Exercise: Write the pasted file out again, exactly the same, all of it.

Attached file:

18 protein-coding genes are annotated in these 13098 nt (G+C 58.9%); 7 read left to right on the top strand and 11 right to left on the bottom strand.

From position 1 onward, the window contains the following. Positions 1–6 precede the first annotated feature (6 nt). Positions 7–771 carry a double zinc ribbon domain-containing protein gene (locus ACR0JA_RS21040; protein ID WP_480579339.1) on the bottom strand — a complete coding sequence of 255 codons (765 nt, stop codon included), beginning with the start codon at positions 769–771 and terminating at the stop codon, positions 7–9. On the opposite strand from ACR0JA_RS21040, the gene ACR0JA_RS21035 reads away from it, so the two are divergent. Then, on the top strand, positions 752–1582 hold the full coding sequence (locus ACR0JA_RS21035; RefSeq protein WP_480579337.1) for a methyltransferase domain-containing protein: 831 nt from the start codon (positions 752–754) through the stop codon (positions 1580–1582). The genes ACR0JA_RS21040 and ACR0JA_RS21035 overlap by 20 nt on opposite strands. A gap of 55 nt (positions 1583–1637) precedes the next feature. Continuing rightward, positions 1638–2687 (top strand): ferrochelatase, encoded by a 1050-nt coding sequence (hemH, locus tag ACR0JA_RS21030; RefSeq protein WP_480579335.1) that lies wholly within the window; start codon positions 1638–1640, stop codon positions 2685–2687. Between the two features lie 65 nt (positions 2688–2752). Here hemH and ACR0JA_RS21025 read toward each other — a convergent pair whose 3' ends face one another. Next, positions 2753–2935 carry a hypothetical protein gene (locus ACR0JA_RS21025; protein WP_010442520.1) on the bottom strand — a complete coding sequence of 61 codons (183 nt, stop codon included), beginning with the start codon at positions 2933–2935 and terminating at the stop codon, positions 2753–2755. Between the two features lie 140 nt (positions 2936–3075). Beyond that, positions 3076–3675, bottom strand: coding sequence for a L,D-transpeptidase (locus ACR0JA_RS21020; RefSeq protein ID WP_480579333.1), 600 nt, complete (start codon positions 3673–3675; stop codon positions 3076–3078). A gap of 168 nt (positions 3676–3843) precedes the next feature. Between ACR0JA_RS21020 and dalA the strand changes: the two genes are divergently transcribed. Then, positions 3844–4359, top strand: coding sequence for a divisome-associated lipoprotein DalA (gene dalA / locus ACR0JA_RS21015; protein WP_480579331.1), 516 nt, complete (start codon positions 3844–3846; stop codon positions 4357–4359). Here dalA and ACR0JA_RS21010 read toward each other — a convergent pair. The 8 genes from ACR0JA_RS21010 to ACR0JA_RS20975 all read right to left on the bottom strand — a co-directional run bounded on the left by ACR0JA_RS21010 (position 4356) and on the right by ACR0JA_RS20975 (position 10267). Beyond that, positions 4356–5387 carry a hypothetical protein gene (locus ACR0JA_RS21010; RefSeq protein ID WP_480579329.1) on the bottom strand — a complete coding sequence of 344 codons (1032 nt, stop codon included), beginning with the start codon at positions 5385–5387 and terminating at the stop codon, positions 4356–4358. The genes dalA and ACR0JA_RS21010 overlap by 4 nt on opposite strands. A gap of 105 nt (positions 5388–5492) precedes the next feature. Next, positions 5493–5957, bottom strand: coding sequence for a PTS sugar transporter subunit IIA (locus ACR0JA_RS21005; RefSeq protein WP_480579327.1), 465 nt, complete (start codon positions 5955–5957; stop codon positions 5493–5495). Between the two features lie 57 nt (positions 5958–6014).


18 protein-coding genes are annotated in these 13098 nt (G+C 58.9%); 7 read left to right on the top strand and 11 right to left on the bottom strand.

From position 1 onward, the window contains the following. Positions 1–6 precede the first annotated feature (6 nt). Positions 7–771 carry a double zinc ribbon domain-containing protein gene (locus ACR0JA_RS21040; protein ID WP_480579339.1) on the bottom strand — a complete coding sequence of 255 codons (765 nt, stop codon included), beginning with the start codon at positions 769–771 and terminating at the stop codon, positions 7–9. On the opposite strand from ACR0JA_RS21040, the gene ACR0JA_RS21035 reads away from it, so the two are divergent. Then, on the top strand, positions 752–1582 hold the full coding sequence (locus ACR0JA_RS21035; RefSeq protein WP_480579337.1) for a methyltransferase domain-containing protein: 831 nt from the start codon (positions 752–754) through the stop codon (positions 1580–1582). The genes ACR0JA_RS21040 and ACR0JA_RS21035 overlap by 20 nt on opposite strands. A gap of 55 nt (positions 1583–1637) precedes the next feature. Continuing rightward, positions 1638–2687 (top strand): ferrochelatase, encoded by a 1050-nt coding sequence (hemH, locus tag ACR0JA_RS21030; RefSeq protein WP_480579335.1) that lies wholly within the window; start codon positions 1638–1640, stop codon positions 2685–2687. Between the two features lie 65 nt (positions 2688–2752). Here hemH and ACR0JA_RS21025 read toward each other — a convergent pair whose 3' ends face one another. Next, positions 2753–2935 carry a hypothetical protein gene (locus ACR0JA_RS21025; protein WP_010442520.1) on the bottom strand — a complete coding sequence of 61 codons (183 nt, stop codon included), beginning with the start codon at positions 2933–2935 and terminating at the stop codon, positions 2753–2755. Between the two features lie 140 nt (positions 2936–3075). Beyond that, positions 3076–3675, bottom strand: coding sequence for a L,D-transpeptidase (locus ACR0JA_RS21020; RefSeq protein ID WP_480579333.1), 600 nt, complete (start codon positions 3673–3675; stop codon positions 3076–3078). A gap of 168 nt (positions 3676–3843) precedes the next feature. Between ACR0JA_RS21020 and dalA the strand changes: the two genes are divergently transcribed. Then, positions 3844–4359, top strand: coding sequence for a divisome-associated lipoprotein DalA (gene dalA / locus ACR0JA_RS21015; protein WP_480579331.1), 516 nt, complete (start codon positions 3844–3846; stop codon positions 4357–4359). Here dalA and ACR0JA_RS21010 read toward each other — a convergent pair. The 8 genes from ACR0JA_RS21010 to ACR0JA_RS20975 all read right to left on the bottom strand — a co-directional run bounded on the left by ACR0JA_RS21010 (position 4356) and on the right by ACR0JA_RS20975 (position 10267). Beyond that, positions 4356–5387 carry a hypothetical protein gene (locus ACR0JA_RS21010; RefSeq protein ID WP_480579329.1) on the bottom strand — a complete coding sequence of 344 codons (1032 nt, stop codon included), beginning with the start codon at positions 5385–5387 and terminating at the stop codon, positions 4356–4358. The genes dalA and ACR0JA_RS21010 overlap by 4 nt on opposite strands. A gap of 105 nt (positions 5388–5492) precedes the next feature. Next, positions 5493–5957, bottom strand: coding sequence for a PTS sugar transporter subunit IIA (locus ACR0JA_RS21005; RefSeq protein WP_480579327.1), 465 nt, complete (start codon positions 5955–5957; stop codon positions 5493–5495). Between the two features lie 57 nt (positions 5958–6014).